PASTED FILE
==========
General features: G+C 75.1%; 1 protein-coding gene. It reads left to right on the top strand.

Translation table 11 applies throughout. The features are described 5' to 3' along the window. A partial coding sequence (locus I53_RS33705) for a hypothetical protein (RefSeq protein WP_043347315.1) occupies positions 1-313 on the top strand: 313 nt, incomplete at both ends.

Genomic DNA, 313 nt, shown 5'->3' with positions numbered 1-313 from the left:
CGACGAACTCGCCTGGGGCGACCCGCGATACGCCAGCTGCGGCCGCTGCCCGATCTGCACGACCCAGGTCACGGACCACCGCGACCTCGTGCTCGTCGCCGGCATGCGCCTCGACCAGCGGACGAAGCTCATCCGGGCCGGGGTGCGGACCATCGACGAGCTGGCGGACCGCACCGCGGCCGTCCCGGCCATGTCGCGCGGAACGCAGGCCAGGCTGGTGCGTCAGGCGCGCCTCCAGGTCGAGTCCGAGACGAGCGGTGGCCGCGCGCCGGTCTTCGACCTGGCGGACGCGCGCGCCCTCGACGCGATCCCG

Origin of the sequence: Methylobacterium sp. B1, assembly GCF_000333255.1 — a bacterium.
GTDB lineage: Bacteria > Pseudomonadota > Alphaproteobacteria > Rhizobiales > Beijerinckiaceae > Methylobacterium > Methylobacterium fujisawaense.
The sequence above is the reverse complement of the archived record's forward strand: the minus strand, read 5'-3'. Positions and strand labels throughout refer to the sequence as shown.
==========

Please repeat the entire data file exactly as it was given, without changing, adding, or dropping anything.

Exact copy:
General features: G+C 75.1%; 1 protein-coding gene. It reads left to right on the top strand.

Translation table 11 applies throughout. The features are described 5' to 3' along the window. A partial coding sequence (locus I53_RS33705) for a hypothetical protein (RefSeq protein WP_043347315.1) occupies positions 1-313 on the top strand: 313 nt, incomplete at both ends.

Genomic DNA, 313 nt, shown 5'->3' with positions numbered 1-313 from the left:
CGACGAACTCGCCTGGGGCGACCCGCGATACGCCAGCTGCGGCCGCTGCCCGATCTGCACGACCCAGGTCACGGACCACCGCGACCTCGTGCTCGTCGCCGGCATGCGCCTCGACCAGCGGACGAAGCTCATCCGGGCCGGGGTGCGGACCATCGACGAGCTGGCGGACCGCACCGCGGCCGTCCCGGCCATGTCGCGCGGAACGCAGGCCAGGCTGGTGCGTCAGGCGCGCCTCCAGGTCGAGTCCGAGACGAGCGGTGGCCGCGCGCCGGTCTTCGACCTGGCGGACGCGCGCGCCCTCGACGCGATCCCG

Origin of the sequence: Methylobacterium sp. B1, assembly GCF_000333255.1 — a bacterium.
GTDB lineage: Bacteria > Pseudomonadota > Alphaproteobacteria > Rhizobiales > Beijerinckiaceae > Methylobacterium > Methylobacterium fujisawaense.
The sequence above is the reverse complement of the archived record's forward strand: the minus strand, read 5'-3'. Positions and strand labels throughout refer to the sequence as shown.